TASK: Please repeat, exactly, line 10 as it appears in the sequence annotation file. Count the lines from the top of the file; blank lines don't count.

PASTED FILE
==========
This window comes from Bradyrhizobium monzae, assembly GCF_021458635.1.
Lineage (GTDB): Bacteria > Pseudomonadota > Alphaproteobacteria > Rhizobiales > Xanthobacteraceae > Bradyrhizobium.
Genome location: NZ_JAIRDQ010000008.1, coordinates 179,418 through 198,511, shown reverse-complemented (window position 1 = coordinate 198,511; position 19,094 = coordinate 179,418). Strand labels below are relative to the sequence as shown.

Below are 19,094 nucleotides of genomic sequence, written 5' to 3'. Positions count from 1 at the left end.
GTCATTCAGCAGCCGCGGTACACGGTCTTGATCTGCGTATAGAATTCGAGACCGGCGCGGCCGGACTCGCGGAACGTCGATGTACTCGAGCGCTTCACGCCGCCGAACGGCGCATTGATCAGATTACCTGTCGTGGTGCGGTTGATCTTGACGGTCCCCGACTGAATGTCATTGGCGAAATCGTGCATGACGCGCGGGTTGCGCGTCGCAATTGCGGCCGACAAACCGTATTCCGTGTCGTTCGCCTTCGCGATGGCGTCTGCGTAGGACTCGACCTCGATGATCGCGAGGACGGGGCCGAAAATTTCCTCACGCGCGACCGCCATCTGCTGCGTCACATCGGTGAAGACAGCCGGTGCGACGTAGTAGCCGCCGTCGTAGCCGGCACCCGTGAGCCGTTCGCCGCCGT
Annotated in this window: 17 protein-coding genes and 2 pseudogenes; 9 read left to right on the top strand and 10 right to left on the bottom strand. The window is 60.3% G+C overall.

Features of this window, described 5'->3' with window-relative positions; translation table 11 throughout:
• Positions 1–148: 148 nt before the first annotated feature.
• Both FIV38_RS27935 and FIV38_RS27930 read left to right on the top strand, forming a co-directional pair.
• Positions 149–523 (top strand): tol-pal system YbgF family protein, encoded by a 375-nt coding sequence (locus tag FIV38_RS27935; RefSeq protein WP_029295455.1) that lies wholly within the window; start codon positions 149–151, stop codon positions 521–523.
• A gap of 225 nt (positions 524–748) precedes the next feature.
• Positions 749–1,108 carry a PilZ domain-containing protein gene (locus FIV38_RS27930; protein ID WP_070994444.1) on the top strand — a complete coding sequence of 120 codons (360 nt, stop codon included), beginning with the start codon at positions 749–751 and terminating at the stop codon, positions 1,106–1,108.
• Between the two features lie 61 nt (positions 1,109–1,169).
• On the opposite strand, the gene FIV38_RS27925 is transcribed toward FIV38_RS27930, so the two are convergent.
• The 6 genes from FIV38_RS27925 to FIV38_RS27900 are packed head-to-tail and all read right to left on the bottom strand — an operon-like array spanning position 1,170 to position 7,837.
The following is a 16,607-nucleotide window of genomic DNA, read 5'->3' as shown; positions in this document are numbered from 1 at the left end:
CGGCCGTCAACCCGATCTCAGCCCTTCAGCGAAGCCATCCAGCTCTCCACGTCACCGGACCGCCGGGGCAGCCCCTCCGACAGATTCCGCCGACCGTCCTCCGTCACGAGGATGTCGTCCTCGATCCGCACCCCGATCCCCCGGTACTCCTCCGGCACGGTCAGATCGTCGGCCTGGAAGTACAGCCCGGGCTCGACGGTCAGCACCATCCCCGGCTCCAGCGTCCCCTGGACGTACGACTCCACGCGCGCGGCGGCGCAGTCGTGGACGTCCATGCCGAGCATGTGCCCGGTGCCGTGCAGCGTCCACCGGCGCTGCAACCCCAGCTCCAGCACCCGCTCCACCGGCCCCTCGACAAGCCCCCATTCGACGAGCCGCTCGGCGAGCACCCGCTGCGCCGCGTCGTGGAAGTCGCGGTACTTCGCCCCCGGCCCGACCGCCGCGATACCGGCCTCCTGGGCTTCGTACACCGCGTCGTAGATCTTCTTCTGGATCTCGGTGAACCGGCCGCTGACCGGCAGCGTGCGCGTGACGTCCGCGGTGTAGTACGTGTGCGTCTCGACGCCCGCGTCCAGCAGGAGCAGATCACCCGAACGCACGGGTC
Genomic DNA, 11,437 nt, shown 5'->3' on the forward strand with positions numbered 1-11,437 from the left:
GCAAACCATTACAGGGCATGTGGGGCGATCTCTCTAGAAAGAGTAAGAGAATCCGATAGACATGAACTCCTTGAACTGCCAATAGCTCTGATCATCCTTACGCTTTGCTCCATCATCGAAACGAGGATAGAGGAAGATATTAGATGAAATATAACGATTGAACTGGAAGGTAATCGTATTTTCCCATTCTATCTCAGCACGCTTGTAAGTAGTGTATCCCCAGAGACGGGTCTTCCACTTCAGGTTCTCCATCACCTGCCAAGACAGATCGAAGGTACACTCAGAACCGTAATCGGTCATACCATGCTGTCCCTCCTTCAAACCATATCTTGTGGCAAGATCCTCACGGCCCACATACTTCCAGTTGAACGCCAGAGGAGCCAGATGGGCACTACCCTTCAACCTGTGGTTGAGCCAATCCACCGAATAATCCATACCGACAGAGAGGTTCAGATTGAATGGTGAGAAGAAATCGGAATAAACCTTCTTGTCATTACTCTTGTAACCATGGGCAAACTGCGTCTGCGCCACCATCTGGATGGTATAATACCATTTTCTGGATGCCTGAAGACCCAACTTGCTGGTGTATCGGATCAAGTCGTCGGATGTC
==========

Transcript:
• Positions 149–523 (top strand): tol-pal system YbgF family protein, encoded by a 375-nt coding sequence (locus tag FIV38_RS27935; RefSeq protein WP_029295455.1) that lies wholly within the window; start codon positions 149–151, stop codon positions 521–523.